First Calcutta and then Delhi – they laid claim to the belle epoque of the Raj. As Imperial Capitals, it was their ex officio right. In Calcutta, those hedonistic ghosts were violently exorcised by the Naxalites. Much earlier, in Delhi, they had cringed under the arriviste onslaught, and faded into the tandooried night. But Bombay was built on a currency hardier than colonial power. Its chiffons didn’t turn into rags at the stroke of midnight – or after. And while Calcutta certainly, and Delhi to a lesser extent, could still boast of the old magic till the early 1960s, it was Bombay that truly swayed, sang and swung till dawn. The others still had the steps, but this city had the moves.

Bombay knew how to spend money as well as how to make it. More important, it was much more class-agnostic in its pleasures; hair is more comfortably let down in egalitarian company. Calcutta’s social life thrived in the culture of clubs, their members being self-absorbed drones from the Bengali aristocracy or the “Boxwallahs” of sterling companies steeped in the three-gin lunch hour. But in migrant Bombay, even the People-Like-Us population was less rooted and so more ready to mix.

Film buffs, advertising mavens, journalists, fashion divas, restaurateurs, musicians lived, worked and played in symbiotic harmony. The hang-out crowd had the generic informality of the jazz club. And, yes, Bombay proceeded to make these their patented brand. As Karan Johar documented in the film Bombay Velvet.

“Yeh tum ne kya kiya, Sylvia?”

The film segued closely into the Nanavati saga, which so obsessed Bombay during the three years of the twists-and-turns trial. It is also the subject of my new non-fiction book, In Hot Blood: The Nanavati Case that Shook India. In fact, Bombay Velvet has a song “Yeh tum ne kya kiya, Sylvia?”, referring to the Englishwoman at the centre of the drama, and whom I see quite differently from the usual portrayal of her as the “unwitting victim” of the playboy Prem Ahuja.

According to me, Sylvia decided to get involved with Prem Ahuja eyes wide open. Sylvia’s self-confessed extra-marital affair ended in Prem being shot dead by the enraged, cuckolded husband, the dashing Commander Kawas Nanavati. Indeed, the book also takes the two men out of the comfortable cliches of “Prem, the unmitigated villain” and “Kawas, the unalloyed hero”.

Commander Nanavati belonged to Bombay’s most exclusive club; he was a Parsi at a time when Bombay was a Parsi, commercially and culturally. But the world of the jazz clubs and nightclubs was more the habitat – and hunting ground – of Prem, the suave, rich Sindhi dealer of fancy automobiles.

In one of the many serendipitous discoveries which revealed so much new material, I found that Prem’s partying buddy was the legendary adman and stage actor, Gerson da Cunha. In his deep voice, he recalled their salad days – with stylish dressing – as we sat in his sprawling flat overlooking the Oval Maidan and, beyond that, the Sessions and High Courts, scene of the high-octane drama of the trial.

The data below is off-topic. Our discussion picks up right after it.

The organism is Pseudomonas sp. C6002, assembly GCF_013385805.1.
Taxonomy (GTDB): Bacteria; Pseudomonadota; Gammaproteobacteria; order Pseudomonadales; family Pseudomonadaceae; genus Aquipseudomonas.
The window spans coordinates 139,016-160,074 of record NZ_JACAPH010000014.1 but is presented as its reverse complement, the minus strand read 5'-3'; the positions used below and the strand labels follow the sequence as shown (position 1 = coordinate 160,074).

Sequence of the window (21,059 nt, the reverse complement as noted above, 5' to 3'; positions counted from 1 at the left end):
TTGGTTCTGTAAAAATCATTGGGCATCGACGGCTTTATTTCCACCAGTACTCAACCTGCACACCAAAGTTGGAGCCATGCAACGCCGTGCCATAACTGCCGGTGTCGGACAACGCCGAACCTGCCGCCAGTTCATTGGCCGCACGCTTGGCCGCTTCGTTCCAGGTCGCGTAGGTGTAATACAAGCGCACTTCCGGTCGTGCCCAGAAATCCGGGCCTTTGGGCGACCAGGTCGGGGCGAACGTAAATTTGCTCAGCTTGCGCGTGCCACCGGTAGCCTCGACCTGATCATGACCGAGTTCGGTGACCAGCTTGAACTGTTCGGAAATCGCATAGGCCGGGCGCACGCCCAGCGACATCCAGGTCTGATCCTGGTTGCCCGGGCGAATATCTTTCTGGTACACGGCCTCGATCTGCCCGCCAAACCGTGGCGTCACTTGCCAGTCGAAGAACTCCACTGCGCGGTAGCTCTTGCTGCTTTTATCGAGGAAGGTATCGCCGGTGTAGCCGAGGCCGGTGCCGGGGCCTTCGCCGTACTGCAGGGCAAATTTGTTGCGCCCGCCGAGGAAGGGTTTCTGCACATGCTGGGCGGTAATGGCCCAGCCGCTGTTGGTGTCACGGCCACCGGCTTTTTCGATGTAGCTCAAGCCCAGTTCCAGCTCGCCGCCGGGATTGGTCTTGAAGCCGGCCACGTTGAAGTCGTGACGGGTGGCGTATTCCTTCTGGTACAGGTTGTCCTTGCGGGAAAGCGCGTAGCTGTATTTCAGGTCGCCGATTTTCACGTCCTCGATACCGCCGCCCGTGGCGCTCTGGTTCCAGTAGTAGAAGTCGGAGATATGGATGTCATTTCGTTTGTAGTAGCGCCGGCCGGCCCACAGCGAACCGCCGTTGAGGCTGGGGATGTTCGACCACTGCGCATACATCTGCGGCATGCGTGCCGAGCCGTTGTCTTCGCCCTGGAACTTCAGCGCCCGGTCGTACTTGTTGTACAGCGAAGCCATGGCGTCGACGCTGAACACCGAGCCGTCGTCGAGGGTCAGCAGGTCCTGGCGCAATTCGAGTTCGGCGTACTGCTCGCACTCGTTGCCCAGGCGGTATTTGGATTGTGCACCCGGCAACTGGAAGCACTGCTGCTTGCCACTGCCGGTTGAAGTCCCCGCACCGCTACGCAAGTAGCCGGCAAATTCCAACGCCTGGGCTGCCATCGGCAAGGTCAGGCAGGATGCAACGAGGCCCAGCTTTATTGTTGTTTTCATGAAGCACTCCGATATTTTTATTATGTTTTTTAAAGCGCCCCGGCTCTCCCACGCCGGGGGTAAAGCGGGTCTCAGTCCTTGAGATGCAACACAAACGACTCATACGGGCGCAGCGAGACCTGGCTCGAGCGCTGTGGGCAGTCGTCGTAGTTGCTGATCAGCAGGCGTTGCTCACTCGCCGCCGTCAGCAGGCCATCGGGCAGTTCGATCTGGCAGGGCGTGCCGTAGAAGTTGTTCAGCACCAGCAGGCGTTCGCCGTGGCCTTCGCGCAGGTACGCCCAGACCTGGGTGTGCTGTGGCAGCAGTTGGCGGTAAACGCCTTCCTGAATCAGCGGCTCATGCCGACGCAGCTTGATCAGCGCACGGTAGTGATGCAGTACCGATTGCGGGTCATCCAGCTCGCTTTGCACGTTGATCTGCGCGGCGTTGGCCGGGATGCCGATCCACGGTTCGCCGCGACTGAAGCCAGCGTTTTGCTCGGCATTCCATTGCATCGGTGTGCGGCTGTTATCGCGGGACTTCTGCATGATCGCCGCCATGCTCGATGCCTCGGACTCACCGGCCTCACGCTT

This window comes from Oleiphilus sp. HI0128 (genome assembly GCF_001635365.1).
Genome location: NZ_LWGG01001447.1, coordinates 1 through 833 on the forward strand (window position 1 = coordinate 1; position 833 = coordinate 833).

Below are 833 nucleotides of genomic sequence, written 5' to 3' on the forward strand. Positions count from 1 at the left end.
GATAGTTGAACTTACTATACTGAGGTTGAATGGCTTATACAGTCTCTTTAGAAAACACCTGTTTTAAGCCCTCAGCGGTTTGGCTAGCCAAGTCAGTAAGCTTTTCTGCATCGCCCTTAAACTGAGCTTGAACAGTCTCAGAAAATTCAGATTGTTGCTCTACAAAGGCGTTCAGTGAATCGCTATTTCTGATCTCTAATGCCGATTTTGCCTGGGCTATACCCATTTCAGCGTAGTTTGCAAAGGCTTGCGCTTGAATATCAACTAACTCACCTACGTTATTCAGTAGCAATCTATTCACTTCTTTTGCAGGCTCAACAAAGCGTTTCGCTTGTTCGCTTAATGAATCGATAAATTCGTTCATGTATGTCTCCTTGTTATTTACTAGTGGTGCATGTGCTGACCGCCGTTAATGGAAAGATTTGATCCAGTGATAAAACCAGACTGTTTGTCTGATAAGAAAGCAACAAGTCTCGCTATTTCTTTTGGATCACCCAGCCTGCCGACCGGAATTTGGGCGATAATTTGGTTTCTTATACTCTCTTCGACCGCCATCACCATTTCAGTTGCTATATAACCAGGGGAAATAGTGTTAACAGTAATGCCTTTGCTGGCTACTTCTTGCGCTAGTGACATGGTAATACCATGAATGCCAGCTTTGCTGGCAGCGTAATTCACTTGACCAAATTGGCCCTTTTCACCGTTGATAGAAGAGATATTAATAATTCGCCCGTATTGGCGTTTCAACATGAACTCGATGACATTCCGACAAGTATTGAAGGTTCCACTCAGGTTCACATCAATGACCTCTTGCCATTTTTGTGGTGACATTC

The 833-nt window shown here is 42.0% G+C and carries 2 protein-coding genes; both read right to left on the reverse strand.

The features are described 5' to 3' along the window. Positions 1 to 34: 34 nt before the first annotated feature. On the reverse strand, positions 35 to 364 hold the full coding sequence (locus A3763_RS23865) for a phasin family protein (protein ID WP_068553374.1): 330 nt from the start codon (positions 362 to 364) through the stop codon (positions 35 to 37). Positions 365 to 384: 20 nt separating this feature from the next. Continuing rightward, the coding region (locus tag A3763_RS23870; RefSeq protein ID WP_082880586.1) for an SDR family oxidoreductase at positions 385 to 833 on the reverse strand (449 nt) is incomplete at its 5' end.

Gerson conjured up a cool set which bumped into each other at parties; Prem’s were always sought after since the company, the music and the liquor were all great. Or they would encounter one another at the “usual after-hours hang-outs, places with good jazz bands, Moka Bar at Airlines Hotel, Venice or Volga. Or over coffee and pastries at Bombelli’s.” Drawing a picture of the charmer, not the snake Prem has always been made out to be, Gerson added, “Prem was part of that crowd which made Bombay such a magical place to be.”

A 20th-Century Xanadu

Magical it was. The city was a mid-20th century avatar of “Xanadu”. Presiding over this sybaritic world was the Taj Mahal Hotel; its corridors measureless to man, and overlooking the sparkling Arabian Sea. In fact, it dwarfed its neighbour, the Gateway of India, built 21 years after Jamshedjee Tata thumbed his nose at the Whites Only policy of Raj hotels, and created his monument to Indian self-respect.

The head chef, Minguel Arcanjo Mascarenhas, became as much of an institution. “Masci” had a dedicated following who came regularly to feast on his signature dishes, such as Steak Diane or Standing Pomfret. This iconic Bombay fish was served thus, perhaps in deference to its illustrious patrons.

The archives of Blitz, Current and Evening News of India breathlessly revealed the minutiae of the trial on their front page, while the box advertisements inside hyperventilated over the blandishments of night-time Bombay. Churchgate was the entertainment avenue, like “Cal’s” Park Street or Delhi’s Connaught Place, heady with the auxiliaries of high living. The Ritz’s night club was “The Little Hut” (with its ad-line, “Where The Bombay Elite Gathers”). Its contemporary attraction was the “Cuba and Venezuela TV star” and exotic dancer, Yolanda Parolo, always promoted as “El Bon-Bon Cubano”.

There was jiving and cha-chaing to live bands at Napoli, Venice and Volga. Voyantzis, of the Ambassador Hotel, was better known as “Jack the Greek”. He was among the expats who had stayed on to ensure that the belle epoque of the Raj would not fade into an arthritic dowager forced to sell her dancing shoes to the raddiwalla.

The Ambassador’s sizzler was “Delilah”, who had been christened a prosaic Lillian Deliya. As the influential Commander Nanavati spent his first month after shooting Prem Ahuja in the comparative comforts of naval custody instead of a civil jail, Dosu Karaka’s weekly Current dated 10 June 1959, rhapsodised over this siren with “melody beating in her heart and rhythm in her body”. The entertainment reviewer had described her as “Belgian-born, Egypt-educated, Calcutta-based...strawberry blonde and 5’6’’ without the stilettoes…Slim and slinky in a torridly tight, deep purple raw silk evening gown, showcasing her Nijinsky 8 figure.”

Match that, item girls.